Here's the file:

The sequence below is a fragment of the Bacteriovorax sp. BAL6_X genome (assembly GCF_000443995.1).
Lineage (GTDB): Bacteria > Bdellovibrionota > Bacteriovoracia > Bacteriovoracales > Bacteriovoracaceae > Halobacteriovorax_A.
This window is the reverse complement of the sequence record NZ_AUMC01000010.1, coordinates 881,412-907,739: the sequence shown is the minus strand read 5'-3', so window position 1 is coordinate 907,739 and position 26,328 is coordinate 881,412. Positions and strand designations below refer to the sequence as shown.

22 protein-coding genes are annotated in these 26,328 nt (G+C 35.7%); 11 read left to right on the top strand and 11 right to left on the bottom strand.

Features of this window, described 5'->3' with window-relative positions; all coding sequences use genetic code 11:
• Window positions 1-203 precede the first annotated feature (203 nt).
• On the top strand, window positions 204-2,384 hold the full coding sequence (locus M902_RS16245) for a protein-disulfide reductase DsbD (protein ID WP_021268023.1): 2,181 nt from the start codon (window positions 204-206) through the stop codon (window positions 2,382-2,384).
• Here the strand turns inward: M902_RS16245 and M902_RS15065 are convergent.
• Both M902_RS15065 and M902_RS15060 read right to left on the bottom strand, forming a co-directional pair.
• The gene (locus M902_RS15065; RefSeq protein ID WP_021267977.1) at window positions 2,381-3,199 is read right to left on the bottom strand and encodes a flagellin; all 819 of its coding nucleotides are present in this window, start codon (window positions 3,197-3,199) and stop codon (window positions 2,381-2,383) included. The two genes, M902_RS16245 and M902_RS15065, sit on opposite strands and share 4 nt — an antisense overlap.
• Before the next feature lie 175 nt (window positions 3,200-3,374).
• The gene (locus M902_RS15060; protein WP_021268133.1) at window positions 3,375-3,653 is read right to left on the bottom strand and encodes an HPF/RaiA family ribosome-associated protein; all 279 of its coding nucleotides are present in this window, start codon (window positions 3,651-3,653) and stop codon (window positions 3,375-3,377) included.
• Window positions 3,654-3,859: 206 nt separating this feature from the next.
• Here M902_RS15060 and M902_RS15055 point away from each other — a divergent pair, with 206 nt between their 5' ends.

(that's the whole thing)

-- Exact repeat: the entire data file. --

The sequence below is a fragment of the Bacteriovorax sp. BAL6_X genome (assembly GCF_000443995.1).
Lineage (GTDB): Bacteria > Bdellovibrionota > Bacteriovoracia > Bacteriovoracales > Bacteriovoracaceae > Halobacteriovorax_A.
This window is the reverse complement of the sequence record NZ_AUMC01000010.1, coordinates 881,412-907,739: the sequence shown is the minus strand read 5'-3', so window position 1 is coordinate 907,739 and position 26,328 is coordinate 881,412. Positions and strand designations below refer to the sequence as shown.

22 protein-coding genes are annotated in these 26,328 nt (G+C 35.7%); 11 read left to right on the top strand and 11 right to left on the bottom strand.

Features of this window, described 5'->3' with window-relative positions; all coding sequences use genetic code 11:
• Window positions 1-203 precede the first annotated feature (203 nt).
• On the top strand, window positions 204-2,384 hold the full coding sequence (locus M902_RS16245) for a protein-disulfide reductase DsbD (protein ID WP_021268023.1): 2,181 nt from the start codon (window positions 204-206) through the stop codon (window positions 2,382-2,384).
• Here the strand turns inward: M902_RS16245 and M902_RS15065 are convergent.
• Both M902_RS15065 and M902_RS15060 read right to left on the bottom strand, forming a co-directional pair.
• The gene (locus M902_RS15065; RefSeq protein ID WP_021267977.1) at window positions 2,381-3,199 is read right to left on the bottom strand and encodes a flagellin; all 819 of its coding nucleotides are present in this window, start codon (window positions 3,197-3,199) and stop codon (window positions 2,381-2,383) included. The two genes, M902_RS16245 and M902_RS15065, sit on opposite strands and share 4 nt — an antisense overlap.
• Before the next feature lie 175 nt (window positions 3,200-3,374).
• The gene (locus M902_RS15060; protein WP_021268133.1) at window positions 3,375-3,653 is read right to left on the bottom strand and encodes an HPF/RaiA family ribosome-associated protein; all 279 of its coding nucleotides are present in this window, start codon (window positions 3,651-3,653) and stop codon (window positions 3,375-3,377) included.
• Window positions 3,654-3,859: 206 nt separating this feature from the next.
• Here M902_RS15060 and M902_RS15055 point away from each other — a divergent pair, with 206 nt between their 5' ends.